Gloria Guevara Manzo has been in the travel industry since 1995, and in 2010, she was named Mexico’s Secretary of Tourism by President Felipe Calderon. Globally, Mexico ranks in the top ten countries for international arrivals, but at the time she took office, domestic and international tourism in Mexico had hit a devastating slide after the global economic crisis and the H1N1 (swine) flu outbreak. Under her leadership, she was able to bring travelers back with initiatives including a focus on Mayan culture (the Mayan calendar ended during her time in office), setting new tourism records for the country. She told Skift, “Mexico was mostly known for its beaches in the past and our beaches are still popular but many travelers also know Mexico for many other cultural offerings now and know more destinations.”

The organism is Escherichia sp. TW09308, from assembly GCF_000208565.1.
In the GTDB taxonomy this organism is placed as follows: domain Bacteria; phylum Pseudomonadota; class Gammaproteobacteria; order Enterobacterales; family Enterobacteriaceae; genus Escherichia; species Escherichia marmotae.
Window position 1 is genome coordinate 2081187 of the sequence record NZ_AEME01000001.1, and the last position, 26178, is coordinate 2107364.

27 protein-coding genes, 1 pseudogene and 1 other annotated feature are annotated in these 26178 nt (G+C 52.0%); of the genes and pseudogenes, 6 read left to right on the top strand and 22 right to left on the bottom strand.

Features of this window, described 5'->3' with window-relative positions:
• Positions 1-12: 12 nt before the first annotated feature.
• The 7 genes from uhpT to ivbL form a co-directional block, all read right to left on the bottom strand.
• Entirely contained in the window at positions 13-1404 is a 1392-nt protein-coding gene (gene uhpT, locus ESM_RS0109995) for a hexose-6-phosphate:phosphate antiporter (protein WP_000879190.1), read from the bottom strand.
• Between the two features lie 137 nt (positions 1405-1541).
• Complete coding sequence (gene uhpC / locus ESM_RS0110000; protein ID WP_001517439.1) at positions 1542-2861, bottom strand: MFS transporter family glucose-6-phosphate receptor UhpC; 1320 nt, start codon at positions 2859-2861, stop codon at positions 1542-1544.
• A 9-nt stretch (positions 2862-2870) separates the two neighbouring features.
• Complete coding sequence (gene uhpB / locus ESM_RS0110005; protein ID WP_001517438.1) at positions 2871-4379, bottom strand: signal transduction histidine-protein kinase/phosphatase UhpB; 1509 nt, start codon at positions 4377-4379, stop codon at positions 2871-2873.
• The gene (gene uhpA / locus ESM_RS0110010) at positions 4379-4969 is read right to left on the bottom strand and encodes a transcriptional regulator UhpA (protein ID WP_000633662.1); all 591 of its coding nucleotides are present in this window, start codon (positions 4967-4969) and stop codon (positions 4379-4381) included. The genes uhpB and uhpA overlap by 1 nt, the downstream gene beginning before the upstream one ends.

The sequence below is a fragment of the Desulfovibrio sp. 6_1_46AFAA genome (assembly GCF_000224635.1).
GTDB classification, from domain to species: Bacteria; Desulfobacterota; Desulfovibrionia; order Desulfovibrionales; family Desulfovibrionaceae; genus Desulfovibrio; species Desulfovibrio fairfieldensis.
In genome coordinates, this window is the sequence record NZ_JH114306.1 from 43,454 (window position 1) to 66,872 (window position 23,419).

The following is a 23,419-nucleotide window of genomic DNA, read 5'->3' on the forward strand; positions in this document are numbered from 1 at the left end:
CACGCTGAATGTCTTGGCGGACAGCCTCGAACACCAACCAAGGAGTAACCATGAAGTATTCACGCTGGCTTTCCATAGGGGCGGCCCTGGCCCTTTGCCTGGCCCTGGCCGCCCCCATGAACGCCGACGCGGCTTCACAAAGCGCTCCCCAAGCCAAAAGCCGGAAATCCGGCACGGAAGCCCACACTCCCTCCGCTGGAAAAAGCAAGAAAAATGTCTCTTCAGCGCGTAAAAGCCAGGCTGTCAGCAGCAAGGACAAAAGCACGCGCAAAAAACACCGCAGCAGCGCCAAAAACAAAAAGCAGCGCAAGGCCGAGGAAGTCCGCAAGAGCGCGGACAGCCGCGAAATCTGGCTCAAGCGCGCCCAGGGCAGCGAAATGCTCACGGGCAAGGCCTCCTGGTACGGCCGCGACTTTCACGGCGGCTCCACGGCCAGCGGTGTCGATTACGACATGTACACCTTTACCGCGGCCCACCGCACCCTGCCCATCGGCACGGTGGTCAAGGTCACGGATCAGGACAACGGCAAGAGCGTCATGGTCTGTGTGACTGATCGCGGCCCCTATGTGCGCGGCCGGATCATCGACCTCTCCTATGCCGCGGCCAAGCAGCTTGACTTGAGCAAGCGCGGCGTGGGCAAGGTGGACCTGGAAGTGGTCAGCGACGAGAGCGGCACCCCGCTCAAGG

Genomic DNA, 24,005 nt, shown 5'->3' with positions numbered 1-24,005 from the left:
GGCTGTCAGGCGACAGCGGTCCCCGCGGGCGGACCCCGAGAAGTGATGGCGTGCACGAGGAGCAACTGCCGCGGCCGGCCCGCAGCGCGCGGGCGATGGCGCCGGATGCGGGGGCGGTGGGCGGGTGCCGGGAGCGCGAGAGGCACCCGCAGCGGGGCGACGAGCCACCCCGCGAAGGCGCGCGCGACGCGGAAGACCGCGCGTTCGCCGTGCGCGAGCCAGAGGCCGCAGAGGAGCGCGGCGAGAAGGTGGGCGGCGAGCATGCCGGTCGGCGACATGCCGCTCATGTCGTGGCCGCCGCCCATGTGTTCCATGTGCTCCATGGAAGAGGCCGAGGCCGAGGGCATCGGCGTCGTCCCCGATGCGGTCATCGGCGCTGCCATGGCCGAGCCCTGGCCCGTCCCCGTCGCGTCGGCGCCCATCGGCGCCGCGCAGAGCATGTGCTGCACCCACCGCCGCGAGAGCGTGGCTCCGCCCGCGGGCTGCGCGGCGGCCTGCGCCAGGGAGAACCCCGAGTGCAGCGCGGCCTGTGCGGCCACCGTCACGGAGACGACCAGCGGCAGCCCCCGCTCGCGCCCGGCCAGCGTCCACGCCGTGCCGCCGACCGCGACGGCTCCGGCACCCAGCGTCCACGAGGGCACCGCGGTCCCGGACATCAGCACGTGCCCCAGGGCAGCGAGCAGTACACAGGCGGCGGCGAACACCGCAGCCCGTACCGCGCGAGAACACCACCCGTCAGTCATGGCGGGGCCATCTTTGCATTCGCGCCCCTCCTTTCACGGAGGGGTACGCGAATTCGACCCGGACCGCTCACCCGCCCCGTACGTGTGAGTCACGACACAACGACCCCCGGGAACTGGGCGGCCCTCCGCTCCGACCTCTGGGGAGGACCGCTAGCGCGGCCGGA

In 2017, she joined the World Travel & Tourism Council (WTTC) as its first female head and first from Latin America, representing the private sector of tourism and travel globally. Upon her appointment, she said, presciently and sagely: “Future forecasts are strong, but with ongoing terrorism and environmental challenges, compounded by a world that is simultaneously ever more connected yet increasingly divided, now, more than ever, the sector needs to come together with one voice.”
For the betterment of hospitality in the travel industry, Guevara eyes her roots in Mexico. “I would suggest taking a look at service in Latin America,” said Guevara, in Skift. “In many places in Latin America service is part of the DNA and culture. We have a saying throughout the region, ‘mi casa tu casa’ [‘my home is your home’]. For travel companies this is standard and this is expected in the region.”
14 Jan Swartz, President and CEO, Princess Cruises